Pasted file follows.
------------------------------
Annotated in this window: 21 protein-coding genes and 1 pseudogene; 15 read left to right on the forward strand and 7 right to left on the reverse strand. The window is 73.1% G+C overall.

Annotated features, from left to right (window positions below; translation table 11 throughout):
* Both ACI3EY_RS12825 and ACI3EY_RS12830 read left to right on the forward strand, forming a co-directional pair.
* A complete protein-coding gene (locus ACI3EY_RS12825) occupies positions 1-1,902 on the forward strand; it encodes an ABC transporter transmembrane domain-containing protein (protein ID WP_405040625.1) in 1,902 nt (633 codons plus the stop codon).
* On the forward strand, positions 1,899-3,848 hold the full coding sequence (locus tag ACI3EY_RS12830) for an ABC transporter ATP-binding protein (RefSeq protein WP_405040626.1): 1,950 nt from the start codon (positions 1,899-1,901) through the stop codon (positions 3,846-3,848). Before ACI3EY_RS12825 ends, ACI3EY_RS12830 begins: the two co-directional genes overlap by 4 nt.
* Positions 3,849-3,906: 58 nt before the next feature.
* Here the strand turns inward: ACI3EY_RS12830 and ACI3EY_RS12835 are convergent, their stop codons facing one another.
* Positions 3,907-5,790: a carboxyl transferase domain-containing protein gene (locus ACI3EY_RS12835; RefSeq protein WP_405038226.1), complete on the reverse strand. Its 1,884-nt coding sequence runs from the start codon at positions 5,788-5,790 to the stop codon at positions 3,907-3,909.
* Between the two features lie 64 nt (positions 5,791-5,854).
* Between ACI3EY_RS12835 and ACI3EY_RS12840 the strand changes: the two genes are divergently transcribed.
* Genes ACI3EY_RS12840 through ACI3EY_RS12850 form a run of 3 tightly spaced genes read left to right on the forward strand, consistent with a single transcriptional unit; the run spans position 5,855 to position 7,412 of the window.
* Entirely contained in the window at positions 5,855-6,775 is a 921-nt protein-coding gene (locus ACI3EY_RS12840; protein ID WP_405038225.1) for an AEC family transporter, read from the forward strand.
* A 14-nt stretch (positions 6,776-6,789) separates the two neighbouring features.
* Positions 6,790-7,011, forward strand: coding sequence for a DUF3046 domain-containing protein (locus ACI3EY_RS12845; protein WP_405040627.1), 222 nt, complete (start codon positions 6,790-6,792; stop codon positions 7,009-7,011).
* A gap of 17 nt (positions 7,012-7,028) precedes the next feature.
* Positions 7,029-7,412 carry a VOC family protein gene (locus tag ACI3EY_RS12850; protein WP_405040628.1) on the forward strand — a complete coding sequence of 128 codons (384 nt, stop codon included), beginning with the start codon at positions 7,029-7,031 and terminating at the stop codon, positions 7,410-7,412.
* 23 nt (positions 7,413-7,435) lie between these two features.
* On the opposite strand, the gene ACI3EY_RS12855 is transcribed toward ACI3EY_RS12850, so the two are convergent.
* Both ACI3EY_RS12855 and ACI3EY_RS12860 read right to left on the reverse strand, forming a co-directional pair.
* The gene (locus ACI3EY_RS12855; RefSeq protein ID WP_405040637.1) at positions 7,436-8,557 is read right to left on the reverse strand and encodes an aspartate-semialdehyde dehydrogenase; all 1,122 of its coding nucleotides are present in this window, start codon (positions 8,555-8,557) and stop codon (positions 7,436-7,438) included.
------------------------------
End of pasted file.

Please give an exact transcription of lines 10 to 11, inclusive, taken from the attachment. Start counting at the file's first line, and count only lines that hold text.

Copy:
* Between ACI3EY_RS12835 and ACI3EY_RS12840 the strand changes: the two genes are divergently transcribed.
* Genes ACI3EY_RS12840 through ACI3EY_RS12850 form a run of 3 tightly spaced genes read left to right on the forward strand, consistent with a single transcriptional unit; the run spans position 5,855 to position 7,412 of the window.